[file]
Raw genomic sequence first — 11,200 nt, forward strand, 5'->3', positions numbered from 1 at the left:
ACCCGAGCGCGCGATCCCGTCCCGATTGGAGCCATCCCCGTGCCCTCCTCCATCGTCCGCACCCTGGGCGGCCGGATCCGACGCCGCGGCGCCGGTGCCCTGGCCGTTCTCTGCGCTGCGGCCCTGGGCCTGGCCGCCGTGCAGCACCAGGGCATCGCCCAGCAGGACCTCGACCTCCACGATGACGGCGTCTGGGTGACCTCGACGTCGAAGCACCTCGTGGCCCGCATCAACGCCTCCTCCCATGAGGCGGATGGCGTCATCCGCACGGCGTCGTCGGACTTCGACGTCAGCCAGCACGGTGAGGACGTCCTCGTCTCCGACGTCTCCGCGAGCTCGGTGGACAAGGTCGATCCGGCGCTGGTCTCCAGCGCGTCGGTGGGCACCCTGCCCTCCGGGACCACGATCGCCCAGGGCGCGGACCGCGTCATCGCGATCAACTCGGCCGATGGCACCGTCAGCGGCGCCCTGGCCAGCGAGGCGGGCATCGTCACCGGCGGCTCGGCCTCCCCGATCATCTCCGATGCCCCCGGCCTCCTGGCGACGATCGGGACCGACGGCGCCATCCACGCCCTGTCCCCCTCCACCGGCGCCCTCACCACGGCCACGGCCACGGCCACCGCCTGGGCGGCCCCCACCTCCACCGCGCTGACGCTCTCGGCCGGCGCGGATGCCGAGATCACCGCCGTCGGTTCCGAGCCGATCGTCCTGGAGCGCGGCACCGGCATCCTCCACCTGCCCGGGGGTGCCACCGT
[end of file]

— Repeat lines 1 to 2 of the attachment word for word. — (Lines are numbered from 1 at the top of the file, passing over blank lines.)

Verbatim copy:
Raw genomic sequence first — 11,200 nt, forward strand, 5'->3', positions numbered from 1 at the left:
ACCCGAGCGCGCGATCCCGTCCCGATTGGAGCCATCCCCGTGCCCTCCTCCATCGTCCGCACCCTGGGCGGCCGGATCCGACGCCGCGGCGCCGGTGCCCTGGCCGTTCTCTGCGCTGCGGCCCTGGGCCTGGCCGCCGTGCAGCACCAGGGCATCGCCCAGCAGGACCTCGACCTCCACGATGACGGCGTCTGGGTGACCTCGACGTCGAAGCACCTCGTGGCCCGCATCAACGCCTCCTCCCATGAGGCGGATGGCGTCATCCGCACGGCGTCGTCGGACTTCGACGTCAGCCAGCACGGTGAGGACGTCCTCGTCTCCGACGTCTCCGCGAGCTCGGTGGACAAGGTCGATCCGGCGCTGGTCTCCAGCGCGTCGGTGGGCACCCTGCCCTCCGGGACCACGATCGCCCAGGGCGCGGACCGCGTCATCGCGATCAACTCGGCCGATGGCACCGTCAGCGGCGCCCTGGCCAGCGAGGCGGGCATCGTCACCGGCGGCTCGGCCTCCCCGATCATCTCCGATGCCCCCGGCCTCCTGGCGACGATCGGGACCGACGGCGCCATCCACGCCCTGTCCCCCTCCACCGGCGCCCTCACCACGGCCACGGCCACGGCCACCGCCTGGGCGGCCCCCACCTCCACCGCGCTGACGCTCTCGGCCGGCGCGGATGCCGAGATCACCGCCGTCGGTTCCGAGCCGATCGTCCTGGAGCGCGGCACCGGCATCCTCCACCTGCCCGGGGGTGCCACCGT